Australia, with its 25,760 km coastline, is home to 170 species of sharks of a total of approximately 440 species found globally. Despite common beliefs about sharks, only a very small number of species such as the Great White Shark, Tiger Shark and Bull Shark present a threat to human lives at sea. Some of them such as the Great White shark and Grey Nurse are listed as critically endangered species and need special protection.
Meet the Whale Sharks, which are the largest of the Shark family and the largest of all the fish in the sea, at the Ningaloo Reef of Western Australia. From late March to August each year, the whale sharks are spotted abundantly on the rich waters of the Ningaloo Reef. Surprisingly, the whale shark is a harmless plankton eater.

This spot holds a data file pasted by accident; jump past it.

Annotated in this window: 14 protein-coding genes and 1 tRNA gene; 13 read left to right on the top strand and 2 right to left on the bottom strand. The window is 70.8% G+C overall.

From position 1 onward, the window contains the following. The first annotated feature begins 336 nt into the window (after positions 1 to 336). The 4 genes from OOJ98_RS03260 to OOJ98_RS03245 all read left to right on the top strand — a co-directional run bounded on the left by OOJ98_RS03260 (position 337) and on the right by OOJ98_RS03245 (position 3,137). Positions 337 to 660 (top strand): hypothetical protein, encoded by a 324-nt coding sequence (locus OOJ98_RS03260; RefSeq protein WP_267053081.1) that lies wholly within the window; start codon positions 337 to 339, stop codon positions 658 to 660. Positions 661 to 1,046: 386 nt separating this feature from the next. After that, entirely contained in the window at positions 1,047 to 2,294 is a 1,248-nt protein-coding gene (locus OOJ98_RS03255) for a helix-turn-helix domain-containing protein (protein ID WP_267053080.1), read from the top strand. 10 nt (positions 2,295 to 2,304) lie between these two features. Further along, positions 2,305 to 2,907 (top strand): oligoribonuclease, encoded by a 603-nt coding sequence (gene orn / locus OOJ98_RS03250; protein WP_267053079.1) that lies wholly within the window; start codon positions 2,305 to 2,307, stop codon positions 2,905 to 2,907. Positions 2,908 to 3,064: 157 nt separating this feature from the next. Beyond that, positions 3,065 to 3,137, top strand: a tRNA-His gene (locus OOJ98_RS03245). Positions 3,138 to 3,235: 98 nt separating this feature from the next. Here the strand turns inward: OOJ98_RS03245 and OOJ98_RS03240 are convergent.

Great White Sharks
Let your adrenalin rush, at your chance meeting with the largest flesh-eating shark in the world! Responsible for the majority of unprovoked attackes on humans are the Great White Sharks found at Exmouth Western Australia.
Posing no threat to humans, unless provoked, the Port Jacksons live in rocky gullies and caves south from the Queensland-NSW border to the Houtman Abrolhos, WA, including Tasmania. They feed on starfish, sea urchins, sea cucumbers and molluscs.
Found on Australian waters from Broome, WA, to Brisbane, Queensland, including Tasmania, the Threshers are powerful sharks. They are not aggressive toward humans.
The Pygmy Shark measures less than 30 cm when fully grown and is harmless to humans. It’s found in tropical and warm-temperate seas from Perth to Rowley Shoals, west of Broome, WA.
It is named for the stripes on its young and turn into spots in adulthood.
It is found in Australian waters north from Sydney around to Port Gregory, WA.
Tiger Sharks, the Tasselled Wobbegong, Oceanic White-tips, Blacktip Reefs, Broze Whaler, the Great Hammerhead are some of the other sharks that are found in the Australian Waters.